Activation of blood coagulation has been demonstrated in bullous pemphigoid (BP), a rare autoimmune blistering disease, potentially leading to a prothrombotic state. In order to evaluate the incidence of venous thromboembolism (VTE) in BP, a cohort study was carried out on 432 BP patients (59 % females; median age 76 years, interquartile range [IQR]: 68-82). At diagnosis, autoimmune bullous skin disorder intensity score (ABSIS) was calculated. VTE incidence was standardised with rates of the general population. Multivariable Cox proportional hazard model was used to estimate the hazard ratio of VTE according to ABSIS and concomitant risk factors. During a median follow-up of 4.2 years, 31 objectively-diagnosed VTE events were recorded. The incidence rate of VTE (per 1000 patient-years) was 17.2 overall (95 % confidence interval [CI]: 11.1-23.2), 56.7 (95 %CI: 33.0-80.4) during acute phase (22 VTE) and 6.3 (95 %CI: 2.8-11.3) during remission (9 VTE). The standardised incidence ratio was 4.06 (95 %CI: 2.73-5.65), higher during the acute phase (14.86, 95 %CI: 9.20-21.88) than during remission (1.48, 0.66-2.63). The adjusted hazard ratio of VTE was 2.74 (95 %CI: 1.07-7.04) for ABSIS > 48 vs ABSIS < 28, and 2.56 (95 %CI: 1.00-6.70) in patients with ≥ 2 concomitant risk factors. In conclusion, BP patients have a 15-fold increased VTE risk during acute phase, proportional to disease severity and heightened by concomitant risk factors.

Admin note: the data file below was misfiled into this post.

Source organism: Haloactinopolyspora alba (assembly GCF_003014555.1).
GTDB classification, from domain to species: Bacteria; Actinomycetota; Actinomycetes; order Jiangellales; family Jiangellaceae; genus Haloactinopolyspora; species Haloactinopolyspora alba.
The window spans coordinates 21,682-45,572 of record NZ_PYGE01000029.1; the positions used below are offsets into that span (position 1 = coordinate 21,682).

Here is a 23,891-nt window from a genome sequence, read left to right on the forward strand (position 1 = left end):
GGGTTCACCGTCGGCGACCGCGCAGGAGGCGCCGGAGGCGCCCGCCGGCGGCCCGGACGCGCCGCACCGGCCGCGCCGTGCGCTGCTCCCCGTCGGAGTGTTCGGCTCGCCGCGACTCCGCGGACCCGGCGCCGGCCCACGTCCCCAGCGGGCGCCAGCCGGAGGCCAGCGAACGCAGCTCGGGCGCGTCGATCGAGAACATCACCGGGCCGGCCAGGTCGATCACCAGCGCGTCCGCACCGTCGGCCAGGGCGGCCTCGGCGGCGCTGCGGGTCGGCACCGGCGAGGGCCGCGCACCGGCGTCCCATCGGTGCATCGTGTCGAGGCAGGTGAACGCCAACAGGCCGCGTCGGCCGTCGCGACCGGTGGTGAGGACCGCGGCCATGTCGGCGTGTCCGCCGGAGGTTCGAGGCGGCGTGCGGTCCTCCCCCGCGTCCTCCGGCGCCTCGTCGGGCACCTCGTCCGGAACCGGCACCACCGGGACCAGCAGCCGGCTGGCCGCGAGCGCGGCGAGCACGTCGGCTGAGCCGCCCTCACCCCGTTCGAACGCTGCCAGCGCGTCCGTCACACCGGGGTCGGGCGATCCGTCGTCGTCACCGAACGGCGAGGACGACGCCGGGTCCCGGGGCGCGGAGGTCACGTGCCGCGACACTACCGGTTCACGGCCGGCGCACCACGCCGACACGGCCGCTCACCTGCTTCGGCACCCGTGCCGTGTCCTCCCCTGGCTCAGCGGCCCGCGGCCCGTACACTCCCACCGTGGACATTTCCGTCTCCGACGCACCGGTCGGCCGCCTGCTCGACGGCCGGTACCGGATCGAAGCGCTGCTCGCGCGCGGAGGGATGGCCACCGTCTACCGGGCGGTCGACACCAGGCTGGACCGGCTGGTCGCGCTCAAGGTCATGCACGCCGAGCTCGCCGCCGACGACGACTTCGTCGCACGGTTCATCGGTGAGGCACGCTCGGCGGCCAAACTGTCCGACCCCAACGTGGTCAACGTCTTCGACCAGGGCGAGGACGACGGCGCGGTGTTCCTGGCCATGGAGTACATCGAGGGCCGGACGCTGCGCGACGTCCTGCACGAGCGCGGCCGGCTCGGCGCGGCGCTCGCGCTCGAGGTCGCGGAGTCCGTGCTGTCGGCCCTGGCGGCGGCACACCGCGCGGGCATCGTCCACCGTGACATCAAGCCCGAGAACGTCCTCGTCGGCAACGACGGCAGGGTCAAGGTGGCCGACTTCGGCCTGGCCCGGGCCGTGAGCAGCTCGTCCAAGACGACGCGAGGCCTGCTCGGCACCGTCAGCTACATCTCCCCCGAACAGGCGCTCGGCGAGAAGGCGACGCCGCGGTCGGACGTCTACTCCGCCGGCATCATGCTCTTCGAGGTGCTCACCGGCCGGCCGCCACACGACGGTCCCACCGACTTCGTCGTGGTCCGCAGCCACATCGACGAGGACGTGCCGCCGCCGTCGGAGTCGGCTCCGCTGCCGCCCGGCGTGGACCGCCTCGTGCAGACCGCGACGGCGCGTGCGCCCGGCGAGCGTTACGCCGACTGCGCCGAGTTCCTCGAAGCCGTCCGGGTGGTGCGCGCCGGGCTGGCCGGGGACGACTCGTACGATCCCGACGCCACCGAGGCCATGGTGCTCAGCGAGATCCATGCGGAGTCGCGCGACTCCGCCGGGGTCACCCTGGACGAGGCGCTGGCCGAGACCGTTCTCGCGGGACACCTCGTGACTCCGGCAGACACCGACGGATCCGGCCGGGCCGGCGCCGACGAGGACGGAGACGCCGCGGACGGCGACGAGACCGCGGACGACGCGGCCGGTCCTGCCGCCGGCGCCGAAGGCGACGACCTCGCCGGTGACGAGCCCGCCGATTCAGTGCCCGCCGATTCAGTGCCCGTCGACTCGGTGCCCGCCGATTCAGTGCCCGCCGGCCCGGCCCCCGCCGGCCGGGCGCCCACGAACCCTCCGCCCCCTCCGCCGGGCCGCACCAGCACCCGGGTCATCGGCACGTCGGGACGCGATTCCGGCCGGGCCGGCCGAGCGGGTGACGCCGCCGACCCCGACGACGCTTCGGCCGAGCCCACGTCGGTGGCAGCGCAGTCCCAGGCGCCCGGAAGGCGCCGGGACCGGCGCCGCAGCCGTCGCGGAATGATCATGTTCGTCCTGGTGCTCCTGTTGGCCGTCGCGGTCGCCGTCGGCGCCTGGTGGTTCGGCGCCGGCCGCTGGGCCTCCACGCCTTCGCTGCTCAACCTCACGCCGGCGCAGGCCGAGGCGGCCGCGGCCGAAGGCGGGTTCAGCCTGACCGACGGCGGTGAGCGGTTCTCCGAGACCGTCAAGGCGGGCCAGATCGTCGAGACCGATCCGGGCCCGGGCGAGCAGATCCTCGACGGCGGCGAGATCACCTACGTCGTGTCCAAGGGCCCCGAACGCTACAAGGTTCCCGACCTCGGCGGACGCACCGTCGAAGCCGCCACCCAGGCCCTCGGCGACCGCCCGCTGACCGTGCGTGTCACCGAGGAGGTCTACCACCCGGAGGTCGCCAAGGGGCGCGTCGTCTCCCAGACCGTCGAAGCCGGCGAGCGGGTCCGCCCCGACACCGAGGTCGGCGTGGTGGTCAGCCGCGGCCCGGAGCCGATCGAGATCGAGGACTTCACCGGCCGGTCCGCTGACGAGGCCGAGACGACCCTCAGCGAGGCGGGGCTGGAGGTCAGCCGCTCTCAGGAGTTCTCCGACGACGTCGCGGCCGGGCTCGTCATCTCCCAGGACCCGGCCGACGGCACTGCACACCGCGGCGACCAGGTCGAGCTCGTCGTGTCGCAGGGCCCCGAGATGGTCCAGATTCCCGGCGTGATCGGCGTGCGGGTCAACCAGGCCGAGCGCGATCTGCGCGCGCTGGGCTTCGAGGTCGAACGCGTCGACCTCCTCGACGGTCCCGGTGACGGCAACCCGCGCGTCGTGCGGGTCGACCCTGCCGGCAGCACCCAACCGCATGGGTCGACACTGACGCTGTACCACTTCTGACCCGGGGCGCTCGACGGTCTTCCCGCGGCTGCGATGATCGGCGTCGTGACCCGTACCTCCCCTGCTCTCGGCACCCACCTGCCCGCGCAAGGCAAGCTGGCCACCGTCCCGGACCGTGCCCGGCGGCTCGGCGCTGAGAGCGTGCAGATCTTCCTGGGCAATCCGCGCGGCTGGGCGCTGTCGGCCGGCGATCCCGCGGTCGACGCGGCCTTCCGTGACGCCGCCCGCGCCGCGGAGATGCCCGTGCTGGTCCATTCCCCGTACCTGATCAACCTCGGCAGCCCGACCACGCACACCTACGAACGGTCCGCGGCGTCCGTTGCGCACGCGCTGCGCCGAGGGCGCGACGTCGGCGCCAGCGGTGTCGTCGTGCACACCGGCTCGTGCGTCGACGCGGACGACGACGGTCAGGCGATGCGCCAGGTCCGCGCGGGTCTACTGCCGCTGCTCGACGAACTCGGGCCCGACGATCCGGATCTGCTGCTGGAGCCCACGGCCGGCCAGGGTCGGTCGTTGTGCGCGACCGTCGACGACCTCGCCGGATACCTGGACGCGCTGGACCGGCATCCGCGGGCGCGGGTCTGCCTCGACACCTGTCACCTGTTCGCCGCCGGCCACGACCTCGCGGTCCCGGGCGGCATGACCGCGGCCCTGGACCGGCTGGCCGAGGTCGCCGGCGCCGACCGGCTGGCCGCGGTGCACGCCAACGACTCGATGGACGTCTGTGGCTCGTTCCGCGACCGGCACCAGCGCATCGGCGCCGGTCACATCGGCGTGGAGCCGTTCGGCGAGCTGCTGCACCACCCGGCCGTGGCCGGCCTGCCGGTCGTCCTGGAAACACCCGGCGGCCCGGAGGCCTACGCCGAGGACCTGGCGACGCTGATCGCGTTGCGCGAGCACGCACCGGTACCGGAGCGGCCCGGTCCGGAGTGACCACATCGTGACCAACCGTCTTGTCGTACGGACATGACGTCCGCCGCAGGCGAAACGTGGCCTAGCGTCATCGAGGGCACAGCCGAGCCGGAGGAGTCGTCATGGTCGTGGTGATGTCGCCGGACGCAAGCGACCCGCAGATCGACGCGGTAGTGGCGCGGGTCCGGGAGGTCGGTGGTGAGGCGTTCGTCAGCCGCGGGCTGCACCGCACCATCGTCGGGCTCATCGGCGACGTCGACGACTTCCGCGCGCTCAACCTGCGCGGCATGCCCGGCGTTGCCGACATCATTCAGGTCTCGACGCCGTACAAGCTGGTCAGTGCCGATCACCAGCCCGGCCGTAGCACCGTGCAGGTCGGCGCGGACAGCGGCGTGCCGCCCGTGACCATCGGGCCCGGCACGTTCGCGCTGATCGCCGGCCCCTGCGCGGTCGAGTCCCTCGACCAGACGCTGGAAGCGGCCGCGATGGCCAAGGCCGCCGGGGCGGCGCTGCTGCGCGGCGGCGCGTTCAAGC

- Bullous pemphigoid
- autoimmune bullous skin disorders
- thrombotic risk